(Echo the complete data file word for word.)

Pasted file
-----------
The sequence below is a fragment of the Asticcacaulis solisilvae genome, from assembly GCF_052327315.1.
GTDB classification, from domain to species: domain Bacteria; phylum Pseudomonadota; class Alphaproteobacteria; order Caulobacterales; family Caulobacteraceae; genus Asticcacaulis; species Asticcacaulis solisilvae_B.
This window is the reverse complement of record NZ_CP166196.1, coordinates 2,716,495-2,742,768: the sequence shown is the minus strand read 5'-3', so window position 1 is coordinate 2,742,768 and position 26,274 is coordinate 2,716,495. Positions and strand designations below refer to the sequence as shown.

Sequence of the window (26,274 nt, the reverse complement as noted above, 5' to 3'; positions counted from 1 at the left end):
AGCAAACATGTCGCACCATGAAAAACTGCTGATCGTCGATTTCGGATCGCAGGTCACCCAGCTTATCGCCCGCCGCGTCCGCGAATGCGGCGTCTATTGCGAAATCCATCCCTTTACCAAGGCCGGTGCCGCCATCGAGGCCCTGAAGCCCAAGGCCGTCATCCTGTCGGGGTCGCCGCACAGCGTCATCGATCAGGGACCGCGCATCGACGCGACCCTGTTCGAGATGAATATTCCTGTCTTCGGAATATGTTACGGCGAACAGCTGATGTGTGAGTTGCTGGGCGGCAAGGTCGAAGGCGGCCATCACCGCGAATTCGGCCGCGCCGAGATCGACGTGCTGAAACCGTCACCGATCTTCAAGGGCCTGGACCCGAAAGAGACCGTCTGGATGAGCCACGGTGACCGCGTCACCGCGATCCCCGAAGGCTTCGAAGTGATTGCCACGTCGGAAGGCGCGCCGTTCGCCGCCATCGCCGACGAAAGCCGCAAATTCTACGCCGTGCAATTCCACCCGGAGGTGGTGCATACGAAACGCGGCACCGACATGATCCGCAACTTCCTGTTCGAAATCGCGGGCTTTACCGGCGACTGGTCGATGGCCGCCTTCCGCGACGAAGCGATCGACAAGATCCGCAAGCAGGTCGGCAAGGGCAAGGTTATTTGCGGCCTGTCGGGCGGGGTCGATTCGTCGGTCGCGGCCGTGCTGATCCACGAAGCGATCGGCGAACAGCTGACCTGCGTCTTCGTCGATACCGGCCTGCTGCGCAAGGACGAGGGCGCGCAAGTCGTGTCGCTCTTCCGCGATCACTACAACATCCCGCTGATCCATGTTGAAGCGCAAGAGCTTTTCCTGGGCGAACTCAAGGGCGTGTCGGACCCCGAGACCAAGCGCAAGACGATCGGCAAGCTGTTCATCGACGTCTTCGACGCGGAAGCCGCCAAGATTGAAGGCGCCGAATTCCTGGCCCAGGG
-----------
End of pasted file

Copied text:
The sequence below is a fragment of the Asticcacaulis solisilvae genome, from assembly GCF_052327315.1.
GTDB classification, from domain to species: domain Bacteria; phylum Pseudomonadota; class Alphaproteobacteria; order Caulobacterales; family Caulobacteraceae; genus Asticcacaulis; species Asticcacaulis solisilvae_B.
This window is the reverse complement of record NZ_CP166196.1, coordinates 2,716,495-2,742,768: the sequence shown is the minus strand read 5'-3', so window position 1 is coordinate 2,742,768 and position 26,274 is coordinate 2,716,495. Positions and strand designations below refer to the sequence as shown.

Sequence of the window (26,274 nt, the reverse complement as noted above, 5' to 3'; positions counted from 1 at the left end):
AGCAAACATGTCGCACCATGAAAAACTGCTGATCGTCGATTTCGGATCGCAGGTCACCCAGCTTATCGCCCGCCGCGTCCGCGAATGCGGCGTCTATTGCGAAATCCATCCCTTTACCAAGGCCGGTGCCGCCATCGAGGCCCTGAAGCCCAAGGCCGTCATCCTGTCGGGGTCGCCGCACAGCGTCATCGATCAGGGACCGCGCATCGACGCGACCCTGTTCGAGATGAATATTCCTGTCTTCGGAATATGTTACGGCGAACAGCTGATGTGTGAGTTGCTGGGCGGCAAGGTCGAAGGCGGCCATCACCGCGAATTCGGCCGCGCCGAGATCGACGTGCTGAAACCGTCACCGATCTTCAAGGGCCTGGACCCGAAAGAGACCGTCTGGATGAGCCACGGTGACCGCGTCACCGCGATCCCCGAAGGCTTCGAAGTGATTGCCACGTCGGAAGGCGCGCCGTTCGCCGCCATCGCCGACGAAAGCCGCAAATTCTACGCCGTGCAATTCCACCCGGAGGTGGTGCATACGAAACGCGGCACCGACATGATCCGCAACTTCCTGTTCGAAATCGCGGGCTTTACCGGCGACTGGTCGATGGCCGCCTTCCGCGACGAAGCGATCGACAAGATCCGCAAGCAGGTCGGCAAGGGCAAGGTTATTTGCGGCCTGTCGGGCGGGGTCGATTCGTCGGTCGCGGCCGTGCTGATCCACGAAGCGATCGGCGAACAGCTGACCTGCGTCTTCGTCGATACCGGCCTGCTGCGCAAGGACGAGGGCGCGCAAGTCGTGTCGCTCTTCCGCGATCACTACAACATCCCGCTGATCCATGTTGAAGCGCAAGAGCTTTTCCTGGGCGAACTCAAGGGCGTGTCGGACCCCGAGACCAAGCGCAAGACGATCGGCAAGCTGTTCATCGACGTCTTCGACGCGGAAGCCGCCAAGATTGAAGGCGCCGAATTCCTGGCCCAGGG